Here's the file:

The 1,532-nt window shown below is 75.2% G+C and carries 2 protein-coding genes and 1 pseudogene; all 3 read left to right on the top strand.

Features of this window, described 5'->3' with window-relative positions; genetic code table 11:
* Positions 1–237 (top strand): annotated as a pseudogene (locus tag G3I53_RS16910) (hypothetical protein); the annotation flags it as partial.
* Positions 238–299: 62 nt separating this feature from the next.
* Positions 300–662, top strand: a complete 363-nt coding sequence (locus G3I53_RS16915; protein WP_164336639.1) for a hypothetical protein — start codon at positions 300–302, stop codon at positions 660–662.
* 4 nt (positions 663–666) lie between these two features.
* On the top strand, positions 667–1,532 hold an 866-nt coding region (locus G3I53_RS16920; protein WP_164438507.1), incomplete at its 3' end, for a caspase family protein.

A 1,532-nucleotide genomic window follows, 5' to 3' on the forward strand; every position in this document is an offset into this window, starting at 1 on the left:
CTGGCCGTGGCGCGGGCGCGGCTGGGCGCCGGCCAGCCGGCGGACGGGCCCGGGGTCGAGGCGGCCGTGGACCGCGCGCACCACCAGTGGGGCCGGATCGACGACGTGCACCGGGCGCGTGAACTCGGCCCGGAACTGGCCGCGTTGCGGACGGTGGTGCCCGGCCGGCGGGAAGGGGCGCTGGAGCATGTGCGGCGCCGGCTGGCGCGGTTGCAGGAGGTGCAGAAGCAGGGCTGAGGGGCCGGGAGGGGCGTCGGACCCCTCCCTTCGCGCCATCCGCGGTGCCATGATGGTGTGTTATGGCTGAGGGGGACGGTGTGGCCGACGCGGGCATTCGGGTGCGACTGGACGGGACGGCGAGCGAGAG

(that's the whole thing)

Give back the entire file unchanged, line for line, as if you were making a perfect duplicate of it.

The 1,532-nt window shown below is 75.2% G+C and carries 2 protein-coding genes and 1 pseudogene; all 3 read left to right on the top strand.

Features of this window, described 5'->3' with window-relative positions; genetic code table 11:
* Positions 1–237 (top strand): annotated as a pseudogene (locus tag G3I53_RS16910) (hypothetical protein); the annotation flags it as partial.
* Positions 238–299: 62 nt separating this feature from the next.
* Positions 300–662, top strand: a complete 363-nt coding sequence (locus G3I53_RS16915; protein WP_164336639.1) for a hypothetical protein — start codon at positions 300–302, stop codon at positions 660–662.
* 4 nt (positions 663–666) lie between these two features.
* On the top strand, positions 667–1,532 hold an 866-nt coding region (locus G3I53_RS16920; protein WP_164438507.1), incomplete at its 3' end, for a caspase family protein.

A 1,532-nucleotide genomic window follows, 5' to 3' on the forward strand; every position in this document is an offset into this window, starting at 1 on the left:
CTGGCCGTGGCGCGGGCGCGGCTGGGCGCCGGCCAGCCGGCGGACGGGCCCGGGGTCGAGGCGGCCGTGGACCGCGCGCACCACCAGTGGGGCCGGATCGACGACGTGCACCGGGCGCGTGAACTCGGCCCGGAACTGGCCGCGTTGCGGACGGTGGTGCCCGGCCGGCGGGAAGGGGCGCTGGAGCATGTGCGGCGCCGGCTGGCGCGGTTGCAGGAGGTGCAGAAGCAGGGCTGAGGGGCCGGGAGGGGCGTCGGACCCCTCCCTTCGCGCCATCCGCGGTGCCATGATGGTGTGTTATGGCTGAGGGGGACGGTGTGGCCGACGCGGGCATTCGGGTGCGACTGGACGGGACGGCGAGCGAGAG